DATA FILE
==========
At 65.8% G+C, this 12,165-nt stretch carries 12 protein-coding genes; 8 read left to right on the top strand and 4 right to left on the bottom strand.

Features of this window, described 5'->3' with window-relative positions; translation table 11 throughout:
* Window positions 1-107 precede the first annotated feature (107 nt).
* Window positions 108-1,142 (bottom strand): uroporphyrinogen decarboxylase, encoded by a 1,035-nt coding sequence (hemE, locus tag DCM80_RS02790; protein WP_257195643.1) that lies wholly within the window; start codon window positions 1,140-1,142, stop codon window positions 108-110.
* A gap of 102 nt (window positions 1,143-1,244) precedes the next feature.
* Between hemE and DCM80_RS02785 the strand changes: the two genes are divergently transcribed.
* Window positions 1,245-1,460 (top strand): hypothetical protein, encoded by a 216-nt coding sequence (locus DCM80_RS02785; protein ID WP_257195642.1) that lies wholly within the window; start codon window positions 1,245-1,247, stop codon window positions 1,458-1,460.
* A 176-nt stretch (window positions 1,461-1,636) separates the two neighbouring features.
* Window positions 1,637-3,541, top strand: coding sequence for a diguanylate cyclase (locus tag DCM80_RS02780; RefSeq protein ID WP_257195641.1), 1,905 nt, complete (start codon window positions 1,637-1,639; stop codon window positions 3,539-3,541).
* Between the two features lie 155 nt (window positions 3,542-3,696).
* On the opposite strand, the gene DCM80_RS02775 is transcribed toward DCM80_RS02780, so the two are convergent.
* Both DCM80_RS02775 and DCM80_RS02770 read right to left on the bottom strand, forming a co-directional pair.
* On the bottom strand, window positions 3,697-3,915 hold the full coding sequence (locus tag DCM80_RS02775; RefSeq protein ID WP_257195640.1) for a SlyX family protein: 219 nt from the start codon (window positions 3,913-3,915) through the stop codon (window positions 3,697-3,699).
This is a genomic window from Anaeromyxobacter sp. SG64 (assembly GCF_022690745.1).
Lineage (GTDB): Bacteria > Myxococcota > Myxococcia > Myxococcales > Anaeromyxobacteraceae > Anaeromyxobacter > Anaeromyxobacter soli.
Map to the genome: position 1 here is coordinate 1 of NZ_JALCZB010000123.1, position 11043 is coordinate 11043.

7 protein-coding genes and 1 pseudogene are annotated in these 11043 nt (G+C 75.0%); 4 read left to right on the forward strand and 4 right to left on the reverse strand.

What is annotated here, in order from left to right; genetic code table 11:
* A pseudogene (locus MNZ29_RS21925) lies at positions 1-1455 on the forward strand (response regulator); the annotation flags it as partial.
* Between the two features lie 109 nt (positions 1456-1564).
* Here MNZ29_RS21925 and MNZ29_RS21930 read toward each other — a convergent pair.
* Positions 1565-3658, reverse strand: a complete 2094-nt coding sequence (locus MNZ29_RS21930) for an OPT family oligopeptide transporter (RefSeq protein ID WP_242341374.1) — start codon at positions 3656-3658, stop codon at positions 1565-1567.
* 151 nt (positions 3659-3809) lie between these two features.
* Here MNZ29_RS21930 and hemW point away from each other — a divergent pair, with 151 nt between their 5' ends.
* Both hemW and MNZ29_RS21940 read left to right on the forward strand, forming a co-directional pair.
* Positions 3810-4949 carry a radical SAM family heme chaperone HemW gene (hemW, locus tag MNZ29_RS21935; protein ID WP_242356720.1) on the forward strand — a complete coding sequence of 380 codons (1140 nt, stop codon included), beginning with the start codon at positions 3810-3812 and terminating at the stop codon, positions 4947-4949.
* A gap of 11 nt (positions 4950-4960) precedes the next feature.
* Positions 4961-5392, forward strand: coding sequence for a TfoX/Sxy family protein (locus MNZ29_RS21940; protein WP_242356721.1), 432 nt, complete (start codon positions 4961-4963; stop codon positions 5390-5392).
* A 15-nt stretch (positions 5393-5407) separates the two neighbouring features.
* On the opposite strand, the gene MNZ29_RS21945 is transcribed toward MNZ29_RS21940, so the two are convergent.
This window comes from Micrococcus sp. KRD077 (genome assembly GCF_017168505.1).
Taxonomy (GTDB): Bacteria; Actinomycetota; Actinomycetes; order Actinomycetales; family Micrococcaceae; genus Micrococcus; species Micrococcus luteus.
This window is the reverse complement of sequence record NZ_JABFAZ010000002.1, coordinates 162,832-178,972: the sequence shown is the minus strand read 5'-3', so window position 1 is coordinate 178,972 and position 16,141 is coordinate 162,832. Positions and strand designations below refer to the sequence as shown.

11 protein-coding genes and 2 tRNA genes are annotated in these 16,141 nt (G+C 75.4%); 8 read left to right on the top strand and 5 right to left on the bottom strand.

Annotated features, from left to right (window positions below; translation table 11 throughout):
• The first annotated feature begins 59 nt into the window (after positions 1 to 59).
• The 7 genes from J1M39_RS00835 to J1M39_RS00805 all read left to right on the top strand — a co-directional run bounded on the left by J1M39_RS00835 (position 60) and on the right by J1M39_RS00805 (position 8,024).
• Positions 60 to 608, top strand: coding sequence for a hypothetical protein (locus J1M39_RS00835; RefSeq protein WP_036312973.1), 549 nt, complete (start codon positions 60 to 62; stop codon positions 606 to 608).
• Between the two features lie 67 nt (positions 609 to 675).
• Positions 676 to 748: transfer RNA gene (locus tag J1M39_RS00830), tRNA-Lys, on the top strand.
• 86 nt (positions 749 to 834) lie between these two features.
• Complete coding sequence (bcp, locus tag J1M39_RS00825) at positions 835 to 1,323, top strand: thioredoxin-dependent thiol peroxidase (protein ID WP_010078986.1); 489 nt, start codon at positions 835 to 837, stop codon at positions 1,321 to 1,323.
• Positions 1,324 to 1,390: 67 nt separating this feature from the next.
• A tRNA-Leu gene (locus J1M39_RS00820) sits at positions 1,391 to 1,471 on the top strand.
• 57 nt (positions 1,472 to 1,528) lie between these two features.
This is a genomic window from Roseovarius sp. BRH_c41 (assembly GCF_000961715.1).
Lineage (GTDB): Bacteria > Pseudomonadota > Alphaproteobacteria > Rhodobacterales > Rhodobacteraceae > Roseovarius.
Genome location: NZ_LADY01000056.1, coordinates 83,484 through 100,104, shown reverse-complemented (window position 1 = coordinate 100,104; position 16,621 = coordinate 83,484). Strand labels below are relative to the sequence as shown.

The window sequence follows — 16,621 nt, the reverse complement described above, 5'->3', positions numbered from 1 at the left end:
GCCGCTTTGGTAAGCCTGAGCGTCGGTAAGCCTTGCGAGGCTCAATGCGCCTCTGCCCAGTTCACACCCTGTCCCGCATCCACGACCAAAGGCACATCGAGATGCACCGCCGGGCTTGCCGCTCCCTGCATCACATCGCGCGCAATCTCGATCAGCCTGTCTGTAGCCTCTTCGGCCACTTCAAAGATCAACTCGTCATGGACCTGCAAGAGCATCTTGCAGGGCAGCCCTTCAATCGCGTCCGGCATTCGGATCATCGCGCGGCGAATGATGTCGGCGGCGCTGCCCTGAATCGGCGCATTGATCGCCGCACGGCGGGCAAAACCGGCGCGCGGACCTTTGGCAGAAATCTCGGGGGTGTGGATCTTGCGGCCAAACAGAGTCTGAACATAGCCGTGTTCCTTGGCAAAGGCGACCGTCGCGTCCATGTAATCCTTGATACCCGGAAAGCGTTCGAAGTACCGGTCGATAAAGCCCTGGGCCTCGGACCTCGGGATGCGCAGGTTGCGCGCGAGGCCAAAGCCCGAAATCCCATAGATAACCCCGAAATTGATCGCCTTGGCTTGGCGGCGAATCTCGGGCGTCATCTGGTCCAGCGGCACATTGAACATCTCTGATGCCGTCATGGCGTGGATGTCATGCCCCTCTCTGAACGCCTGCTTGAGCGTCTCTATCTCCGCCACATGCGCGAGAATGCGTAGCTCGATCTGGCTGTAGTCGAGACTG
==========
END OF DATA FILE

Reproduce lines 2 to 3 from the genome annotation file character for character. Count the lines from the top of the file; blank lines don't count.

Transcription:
Features of this window, described 5'->3' with window-relative positions; translation table 11 throughout:
* Window positions 1-107 precede the first annotated feature (107 nt).